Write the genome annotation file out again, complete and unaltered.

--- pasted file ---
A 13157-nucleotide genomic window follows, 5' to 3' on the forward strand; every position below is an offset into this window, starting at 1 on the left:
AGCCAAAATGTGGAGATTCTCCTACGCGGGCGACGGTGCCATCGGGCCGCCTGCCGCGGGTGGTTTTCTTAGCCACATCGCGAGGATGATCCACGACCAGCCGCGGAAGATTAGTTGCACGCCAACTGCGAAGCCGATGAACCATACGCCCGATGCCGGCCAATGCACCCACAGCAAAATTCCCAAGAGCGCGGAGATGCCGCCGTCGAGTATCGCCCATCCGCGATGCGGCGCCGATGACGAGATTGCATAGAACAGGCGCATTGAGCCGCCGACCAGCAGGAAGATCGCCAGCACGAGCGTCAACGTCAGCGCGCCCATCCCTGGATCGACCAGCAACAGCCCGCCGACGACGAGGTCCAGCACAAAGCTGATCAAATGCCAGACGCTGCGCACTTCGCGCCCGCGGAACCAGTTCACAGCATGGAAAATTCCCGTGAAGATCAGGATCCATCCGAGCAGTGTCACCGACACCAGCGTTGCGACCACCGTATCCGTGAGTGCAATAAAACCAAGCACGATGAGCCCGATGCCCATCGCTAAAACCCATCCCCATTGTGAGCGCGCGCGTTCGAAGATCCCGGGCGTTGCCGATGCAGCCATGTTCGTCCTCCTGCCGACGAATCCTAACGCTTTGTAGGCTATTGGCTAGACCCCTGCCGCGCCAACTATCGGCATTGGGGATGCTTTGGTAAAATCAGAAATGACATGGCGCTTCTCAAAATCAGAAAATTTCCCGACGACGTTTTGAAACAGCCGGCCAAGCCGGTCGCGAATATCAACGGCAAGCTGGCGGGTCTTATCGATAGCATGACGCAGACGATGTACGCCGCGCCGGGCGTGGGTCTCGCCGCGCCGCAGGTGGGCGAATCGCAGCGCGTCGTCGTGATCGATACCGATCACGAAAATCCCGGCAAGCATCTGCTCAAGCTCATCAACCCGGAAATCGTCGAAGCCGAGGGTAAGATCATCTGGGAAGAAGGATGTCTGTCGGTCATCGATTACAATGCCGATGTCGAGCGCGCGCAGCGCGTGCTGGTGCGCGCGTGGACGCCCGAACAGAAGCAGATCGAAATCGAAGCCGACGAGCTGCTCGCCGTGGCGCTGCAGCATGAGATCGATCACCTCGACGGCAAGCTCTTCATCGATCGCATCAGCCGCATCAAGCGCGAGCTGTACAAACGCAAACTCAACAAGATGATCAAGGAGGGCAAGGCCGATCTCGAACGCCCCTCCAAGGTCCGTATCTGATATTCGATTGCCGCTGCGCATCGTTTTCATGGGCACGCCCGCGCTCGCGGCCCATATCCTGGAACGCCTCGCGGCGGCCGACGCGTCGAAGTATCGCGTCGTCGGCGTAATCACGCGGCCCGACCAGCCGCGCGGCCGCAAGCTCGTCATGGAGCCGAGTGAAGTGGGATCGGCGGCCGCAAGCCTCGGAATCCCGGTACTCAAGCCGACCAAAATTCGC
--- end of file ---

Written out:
A 13157-nucleotide genomic window follows, 5' to 3' on the forward strand; every position below is an offset into this window, starting at 1 on the left:
AGCCAAAATGTGGAGATTCTCCTACGCGGGCGACGGTGCCATCGGGCCGCCTGCCGCGGGTGGTTTTCTTAGCCACATCGCGAGGATGATCCACGACCAGCCGCGGAAGATTAGTTGCACGCCAACTGCGAAGCCGATGAACCATACGCCCGATGCCGGCCAATGCACCCACAGCAAAATTCCCAAGAGCGCGGAGATGCCGCCGTCGAGTATCGCCCATCCGCGATGCGGCGCCGATGACGAGATTGCATAGAACAGGCGCATTGAGCCGCCGACCAGCAGGAAGATCGCCAGCACGAGCGTCAACGTCAGCGCGCCCATCCCTGGATCGACCAGCAACAGCCCGCCGACGACGAGGTCCAGCACAAAGCTGATCAAATGCCAGACGCTGCGCACTTCGCGCCCGCGGAACCAGTTCACAGCATGGAAAATTCCCGTGAAGATCAGGATCCATCCGAGCAGTGTCACCGACACCAGCGTTGCGACCACCGTATCCGTGAGTGCAATAAAACCAAGCACGATGAGCCCGATGCCCATCGCTAAAACCCATCCCCATTGTGAGCGCGCGCGTTCGAAGATCCCGGGCGTTGCCGATGCAGCCATGTTCGTCCTCCTGCCGACGAATCCTAACGCTTTGTAGGCTATTGGCTAGACCCCTGCCGCGCCAACTATCGGCATTGGGGATGCTTTGGTAAAATCAGAAATGACATGGCGCTTCTCAAAATCAGAAAATTTCCCGACGACGTTTTGAAACAGCCGGCCAAGCCGGTCGCGAATATCAACGGCAAGCTGGCGGGTCTTATCGATAGCATGACGCAGACGATGTACGCCGCGCCGGGCGTGGGTCTCGCCGCGCCGCAGGTGGGCGAATCGCAGCGCGTCGTCGTGATCGATACCGATCACGAAAATCCCGGCAAGCATCTGCTCAAGCTCATCAACCCGGAAATCGTCGAAGCCGAGGGTAAGATCATCTGGGAAGAAGGATGTCTGTCGGTCATCGATTACAATGCCGATGTCGAGCGCGCGCAGCGCGTGCTGGTGCGCGCGTGGACGCCCGAACAGAAGCAGATCGAAATCGAAGCCGACGAGCTGCTCGCCGTGGCGCTGCAGCATGAGATCGATCACCTCGACGGCAAGCTCTTCATCGATCGCATCAGCCGCATCAAGCGCGAGCTGTACAAACGCAAACTCAACAAGATGATCAAGGAGGGCAAGGCCGATCTCGAACGCCCCTCCAAGGTCCGTATCTGATATTCGATTGCCGCTGCGCATCGTTTTCATGGGCACGCCCGCGCTCGCGGCCCATATCCTGGAACGCCTCGCGGCGGCCGACGCGTCGAAGTATCGCGTCGTCGGCGTAATCACGCGGCCCGACCAGCCGCGCGGCCGCAAGCTCGTCATGGAGCCGAGTGAAGTGGGATCGGCGGCCGCAAGCCTCGGAATCCCGGTACTCAAGCCGACCAAAATTCGC